Steppenwolf – At 50 – Collection Grabs Hard to Find Gems (review)

Steppenwolf – Steppenwolf at 50 (Rainman)

A complete overview of the band’s lesser-known years

History is a strange animal.  Bands with long careers too often get distilled into one or two songs.  Case in point: Steppenwolf, who are best remembered for the motorcycle anthem, “Born To Be Wild,” and the psychedelic rocker “Magic Carpet Ride.”  You might be surprised to know that the band actually scored eight Gold albums during their heyday, and have continued to release albums and tour to this day.  A new, three-disc collection attempts to tell a more complete story of the band in Steppenwolf at 50 from Rainman Records.

Full disclosure here: the band’s biggest hits have been omitted in favor of their lesser-known material (there are live versions of the hits on disc 3).  For those looking for just the hits, start with The ABC/Dunhill Singles Collection (reviewed here).

Their most familiar songs may not be here, but there’s still plenty to sink your teeth into, with a good deal of surprises too.  The set leads off with another motorcycle anthem, “Screaming Night Hog,” an excellent rocker.  The pointed “From Here to There Eventually,” originally found of their 1969 Monster album, is included in an alternate version. “Angel Drawers” is a previously unheard, mostly-instrumental track, containing some great guitar and strange keyboard and drum sounds.

John Kay was one of rock’s most under-appreciated vocalists.  He sounds fantastic on the surprisingly melodic “For Ladies Only,” which should have been a hit.

The band disbanded in the early Seventies, long enough for Kay to record a pair of solo albums.  From that time period, “You Win Again” is the Hank Williams country song and is a definite departure, full of twang, while “My Sportin’ Life” was an acoustic track, very common for the early Seventies.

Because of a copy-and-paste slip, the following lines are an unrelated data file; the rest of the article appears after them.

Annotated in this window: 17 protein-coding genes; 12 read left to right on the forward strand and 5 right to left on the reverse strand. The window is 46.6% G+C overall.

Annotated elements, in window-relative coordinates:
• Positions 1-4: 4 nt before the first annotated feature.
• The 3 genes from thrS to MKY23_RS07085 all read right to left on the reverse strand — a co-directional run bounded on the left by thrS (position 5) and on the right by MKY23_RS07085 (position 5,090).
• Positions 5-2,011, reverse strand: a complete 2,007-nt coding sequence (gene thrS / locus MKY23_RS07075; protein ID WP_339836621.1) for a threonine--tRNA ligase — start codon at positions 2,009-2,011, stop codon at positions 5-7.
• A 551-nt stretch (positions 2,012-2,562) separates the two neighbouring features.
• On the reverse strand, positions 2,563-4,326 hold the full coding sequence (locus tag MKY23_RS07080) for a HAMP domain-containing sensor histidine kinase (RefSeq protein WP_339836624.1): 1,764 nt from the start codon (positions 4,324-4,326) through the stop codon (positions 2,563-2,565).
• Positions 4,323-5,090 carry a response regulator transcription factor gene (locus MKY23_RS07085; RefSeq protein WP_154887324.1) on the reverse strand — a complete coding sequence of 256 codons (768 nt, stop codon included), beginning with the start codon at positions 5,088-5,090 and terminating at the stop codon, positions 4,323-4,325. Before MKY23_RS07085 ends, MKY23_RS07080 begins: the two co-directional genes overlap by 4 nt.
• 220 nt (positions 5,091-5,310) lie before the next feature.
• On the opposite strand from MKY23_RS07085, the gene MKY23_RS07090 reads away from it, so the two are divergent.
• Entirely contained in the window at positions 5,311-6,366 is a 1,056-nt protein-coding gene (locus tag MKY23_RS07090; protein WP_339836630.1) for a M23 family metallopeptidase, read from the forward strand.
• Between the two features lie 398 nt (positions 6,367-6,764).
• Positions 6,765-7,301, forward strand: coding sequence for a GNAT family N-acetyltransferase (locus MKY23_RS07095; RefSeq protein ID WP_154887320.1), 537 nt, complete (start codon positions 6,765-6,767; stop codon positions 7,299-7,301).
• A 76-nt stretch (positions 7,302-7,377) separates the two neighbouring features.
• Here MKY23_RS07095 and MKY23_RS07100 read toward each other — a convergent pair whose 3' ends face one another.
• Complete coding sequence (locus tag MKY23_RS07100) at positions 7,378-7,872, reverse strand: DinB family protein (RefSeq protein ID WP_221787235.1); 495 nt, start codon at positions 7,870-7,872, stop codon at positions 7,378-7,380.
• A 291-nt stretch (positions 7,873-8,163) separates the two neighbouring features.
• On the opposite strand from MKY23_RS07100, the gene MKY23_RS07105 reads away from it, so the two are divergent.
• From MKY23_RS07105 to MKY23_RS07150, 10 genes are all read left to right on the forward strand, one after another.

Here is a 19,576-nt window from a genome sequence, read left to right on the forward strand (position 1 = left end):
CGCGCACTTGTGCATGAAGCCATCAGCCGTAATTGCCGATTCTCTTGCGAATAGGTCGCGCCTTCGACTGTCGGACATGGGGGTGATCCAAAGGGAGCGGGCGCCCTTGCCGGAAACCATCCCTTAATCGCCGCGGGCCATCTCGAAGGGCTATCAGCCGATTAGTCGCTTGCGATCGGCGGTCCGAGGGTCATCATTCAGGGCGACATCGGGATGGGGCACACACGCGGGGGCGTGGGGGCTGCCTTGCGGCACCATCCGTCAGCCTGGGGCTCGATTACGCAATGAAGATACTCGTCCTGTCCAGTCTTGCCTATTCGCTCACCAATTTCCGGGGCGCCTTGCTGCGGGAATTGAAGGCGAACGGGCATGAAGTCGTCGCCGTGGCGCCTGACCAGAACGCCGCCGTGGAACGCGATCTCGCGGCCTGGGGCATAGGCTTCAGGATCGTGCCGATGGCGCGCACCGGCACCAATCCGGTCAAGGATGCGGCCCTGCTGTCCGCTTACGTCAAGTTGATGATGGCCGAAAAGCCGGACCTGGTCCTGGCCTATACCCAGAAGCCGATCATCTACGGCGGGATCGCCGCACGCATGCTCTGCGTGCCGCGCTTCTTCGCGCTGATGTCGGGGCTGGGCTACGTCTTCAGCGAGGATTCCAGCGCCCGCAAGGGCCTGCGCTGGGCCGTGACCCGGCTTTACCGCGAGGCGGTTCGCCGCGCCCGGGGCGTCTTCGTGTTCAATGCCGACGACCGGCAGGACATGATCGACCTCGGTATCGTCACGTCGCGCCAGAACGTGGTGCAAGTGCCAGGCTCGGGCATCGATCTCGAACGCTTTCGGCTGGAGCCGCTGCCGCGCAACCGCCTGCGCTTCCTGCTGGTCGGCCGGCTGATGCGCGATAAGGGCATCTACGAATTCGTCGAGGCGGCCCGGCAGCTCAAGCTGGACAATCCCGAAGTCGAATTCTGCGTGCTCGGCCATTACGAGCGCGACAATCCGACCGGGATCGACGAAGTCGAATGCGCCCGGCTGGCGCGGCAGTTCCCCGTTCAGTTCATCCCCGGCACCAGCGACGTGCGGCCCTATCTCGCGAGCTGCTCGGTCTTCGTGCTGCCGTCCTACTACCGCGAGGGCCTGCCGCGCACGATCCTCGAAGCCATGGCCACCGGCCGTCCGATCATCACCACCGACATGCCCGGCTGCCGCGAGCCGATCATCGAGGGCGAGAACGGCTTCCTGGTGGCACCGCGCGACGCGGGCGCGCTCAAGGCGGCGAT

After Kay’s solo career failed to take off, the band regrouped in 1974 for Slow Flux – from it, the excellent “Straight Shootin’ Woman” still contains the driving, classic Steppenwolf sound, but with the addition of horns.  “Skullduggery” features fantastic drumming and a uncharacteristically funky beat.

After another layoff, the band returned in 1982 for Wolftracks.  The cover of Argent’s “Hold Your Head Up,” featuring dated synths and a funky bass, totally misses the mark.  Around this time, Kay decided to try and update the Steppenwolf sound, adding keyboards and slick production.  “Hot Night in a Cold Town” is one example of this.  1984’s topical “Give Me News I Can Use” contained a heavy dose of keyboards and kind of comes off like a softer version of the band Europe.

Quite possibly even stranger than Aerosmith’s teaming with Run DMC, Steppenwolf decided it was a good idea to join forces with Grandmaster Flash (!) in 1988 for a revamped “Magic Carpet Ride.”  Problem is, the track lacks the sizzle of the Aerosmith track (but the use of Billy Squier’s “The Big Beat” is a nice touch).

“Hold On (Never Give Up, Never Give In)” is a decent, if dated now, mid-tempo rocker that’s reminiscent of Whitesnake.  “Rock & Roll Rebels” is better, with a nice chorus. “Give Me Life” opens with a riff that sounds like Eighties-era ZZ Top, while “Rise and Shine”  I swear steals the guitar line from “She’s a Beauty” by the Tubes.

“Compared to What” is a previously unreleased track, and it’s actually very good – it’s got a jazz/jam feel to it.  The organ and production sounds like classic Steppenwolf, but there’s no information on when it was recorded.

Disc three is a straight reissue of the album Live at 25, which came out in 1995.  It’s decent sound quality – the tracks are recorded well, the playing is good, and most importantly, Kay sounds great and seems to be having fun. All their hits are included here in live form.  There’s even an extended version of “Born to Be Wild,” featuring fiery organ and guitar solos.

The accompanying booklet features a heartfelt essay penned by Kay himself.

A lot of this music is out of print and extremely hard to find.  Fans of both 60’s classic rock, and the 80’s pop metal-era will find quite a few surprises here, chronicling how the group continued to evolve.  If you’re a dedicated fan of the band, celebrate their golden anniversary with Steppenwolf at 50.   –Tony Peters